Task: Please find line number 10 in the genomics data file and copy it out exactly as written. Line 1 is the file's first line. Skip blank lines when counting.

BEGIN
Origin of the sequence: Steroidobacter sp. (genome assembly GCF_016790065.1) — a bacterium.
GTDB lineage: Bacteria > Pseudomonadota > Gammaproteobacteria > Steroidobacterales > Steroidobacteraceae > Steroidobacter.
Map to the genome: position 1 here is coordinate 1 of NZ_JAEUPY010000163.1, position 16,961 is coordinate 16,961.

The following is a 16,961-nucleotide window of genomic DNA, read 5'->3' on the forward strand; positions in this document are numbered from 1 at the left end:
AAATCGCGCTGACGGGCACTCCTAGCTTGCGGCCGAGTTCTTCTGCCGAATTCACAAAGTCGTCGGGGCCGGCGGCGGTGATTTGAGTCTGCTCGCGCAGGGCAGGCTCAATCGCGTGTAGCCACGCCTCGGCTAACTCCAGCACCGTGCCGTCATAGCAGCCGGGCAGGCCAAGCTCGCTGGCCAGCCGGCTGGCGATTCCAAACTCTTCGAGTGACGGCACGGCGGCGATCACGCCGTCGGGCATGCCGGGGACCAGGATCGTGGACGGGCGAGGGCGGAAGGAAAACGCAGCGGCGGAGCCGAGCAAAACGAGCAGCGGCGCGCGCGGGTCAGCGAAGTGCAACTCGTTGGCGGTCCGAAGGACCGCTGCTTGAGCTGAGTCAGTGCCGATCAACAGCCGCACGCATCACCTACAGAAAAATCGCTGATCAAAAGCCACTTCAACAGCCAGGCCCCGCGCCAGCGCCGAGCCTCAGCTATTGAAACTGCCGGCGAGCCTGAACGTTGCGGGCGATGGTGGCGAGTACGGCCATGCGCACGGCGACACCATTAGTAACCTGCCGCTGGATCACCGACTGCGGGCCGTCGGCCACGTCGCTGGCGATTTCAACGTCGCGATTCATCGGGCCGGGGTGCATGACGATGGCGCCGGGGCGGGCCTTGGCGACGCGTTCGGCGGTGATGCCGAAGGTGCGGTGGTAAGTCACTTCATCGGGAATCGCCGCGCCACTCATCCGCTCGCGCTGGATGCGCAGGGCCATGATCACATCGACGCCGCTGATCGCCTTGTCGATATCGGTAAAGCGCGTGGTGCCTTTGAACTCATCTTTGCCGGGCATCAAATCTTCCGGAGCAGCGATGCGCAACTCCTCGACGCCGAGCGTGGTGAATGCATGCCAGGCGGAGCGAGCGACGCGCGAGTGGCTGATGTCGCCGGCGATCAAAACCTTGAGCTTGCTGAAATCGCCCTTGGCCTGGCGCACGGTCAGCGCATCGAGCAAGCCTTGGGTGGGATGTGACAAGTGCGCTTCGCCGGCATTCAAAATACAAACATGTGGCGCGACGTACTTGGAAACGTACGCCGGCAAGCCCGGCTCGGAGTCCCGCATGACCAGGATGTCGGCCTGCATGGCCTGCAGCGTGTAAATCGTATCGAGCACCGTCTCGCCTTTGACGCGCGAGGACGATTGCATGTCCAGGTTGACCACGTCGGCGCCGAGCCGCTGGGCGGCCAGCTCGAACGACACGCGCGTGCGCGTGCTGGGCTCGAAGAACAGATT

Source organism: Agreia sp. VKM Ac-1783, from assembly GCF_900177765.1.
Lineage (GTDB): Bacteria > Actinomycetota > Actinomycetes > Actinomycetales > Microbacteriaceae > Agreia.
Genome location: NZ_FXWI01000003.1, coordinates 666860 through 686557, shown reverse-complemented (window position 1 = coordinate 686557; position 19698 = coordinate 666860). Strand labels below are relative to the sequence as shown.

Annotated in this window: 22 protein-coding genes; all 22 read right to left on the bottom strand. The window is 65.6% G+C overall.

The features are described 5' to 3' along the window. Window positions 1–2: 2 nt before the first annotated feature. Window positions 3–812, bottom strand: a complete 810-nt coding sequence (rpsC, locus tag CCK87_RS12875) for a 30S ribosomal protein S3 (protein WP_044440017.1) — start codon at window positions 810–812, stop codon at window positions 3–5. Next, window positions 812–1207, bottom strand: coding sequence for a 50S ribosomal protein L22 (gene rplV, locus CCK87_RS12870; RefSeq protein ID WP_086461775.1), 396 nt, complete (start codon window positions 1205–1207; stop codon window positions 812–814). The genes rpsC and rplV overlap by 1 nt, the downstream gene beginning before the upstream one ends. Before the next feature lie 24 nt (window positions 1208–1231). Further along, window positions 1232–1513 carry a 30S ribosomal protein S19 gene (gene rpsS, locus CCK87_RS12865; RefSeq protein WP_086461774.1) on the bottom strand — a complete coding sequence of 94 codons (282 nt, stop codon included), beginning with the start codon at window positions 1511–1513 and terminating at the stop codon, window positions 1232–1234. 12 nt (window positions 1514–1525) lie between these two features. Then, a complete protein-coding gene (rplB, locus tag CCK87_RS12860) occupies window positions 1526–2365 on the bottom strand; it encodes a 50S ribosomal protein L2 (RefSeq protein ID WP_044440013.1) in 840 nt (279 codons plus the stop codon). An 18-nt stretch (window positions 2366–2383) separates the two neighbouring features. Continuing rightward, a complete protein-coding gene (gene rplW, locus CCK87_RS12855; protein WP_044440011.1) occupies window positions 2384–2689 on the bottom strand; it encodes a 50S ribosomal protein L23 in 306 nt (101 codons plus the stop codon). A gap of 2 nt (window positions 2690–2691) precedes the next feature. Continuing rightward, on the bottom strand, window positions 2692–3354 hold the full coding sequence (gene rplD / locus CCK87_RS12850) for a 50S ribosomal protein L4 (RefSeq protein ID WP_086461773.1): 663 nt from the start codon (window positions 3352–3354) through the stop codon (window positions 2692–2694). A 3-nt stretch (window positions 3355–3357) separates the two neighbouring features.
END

The features are described 5' to 3' along the window. Window positions 1–2: 2 nt before the first annotated feature. Window positions 3–812, bottom strand: a complete 810-nt coding sequence (rpsC, locus tag CCK87_RS12875) for a 30S ribosomal protein S3 (protein WP_044440017.1) — start codon at window positions 810–812, stop codon at window positions 3–5. Next, window positions 812–1207, bottom strand: coding sequence for a 50S ribosomal protein L22 (gene rplV, locus CCK87_RS12870; RefSeq protein ID WP_086461775.1), 396 nt, complete (start codon window positions 1205–1207; stop codon window positions 812–814). The genes rpsC and rplV overlap by 1 nt, the downstream gene beginning before the upstream one ends. Before the next feature lie 24 nt (window positions 1208–1231). Further along, window positions 1232–1513 carry a 30S ribosomal protein S19 gene (gene rpsS, locus CCK87_RS12865; RefSeq protein WP_086461774.1) on the bottom strand — a complete coding sequence of 94 codons (282 nt, stop codon included), beginning with the start codon at window positions 1511–1513 and terminating at the stop codon, window positions 1232–1234. 12 nt (window positions 1514–1525) lie between these two features. Then, a complete protein-coding gene (rplB, locus tag CCK87_RS12860) occupies window positions 1526–2365 on the bottom strand; it encodes a 50S ribosomal protein L2 (RefSeq protein ID WP_044440013.1) in 840 nt (279 codons plus the stop codon). An 18-nt stretch (window positions 2366–2383) separates the two neighbouring features. Continuing rightward, a complete protein-coding gene (gene rplW, locus CCK87_RS12855; protein WP_044440011.1) occupies window positions 2384–2689 on the bottom strand; it encodes a 50S ribosomal protein L23 in 306 nt (101 codons plus the stop codon). A gap of 2 nt (window positions 2690–2691) precedes the next feature. Continuing rightward, on the bottom strand, window positions 2692–3354 hold the full coding sequence (gene rplD / locus CCK87_RS12850) for a 50S ribosomal protein L4 (RefSeq protein ID WP_086461773.1): 663 nt from the start codon (window positions 3352–3354) through the stop codon (window positions 2692–2694). A 3-nt stretch (window positions 3355–3357) separates the two neighbouring features.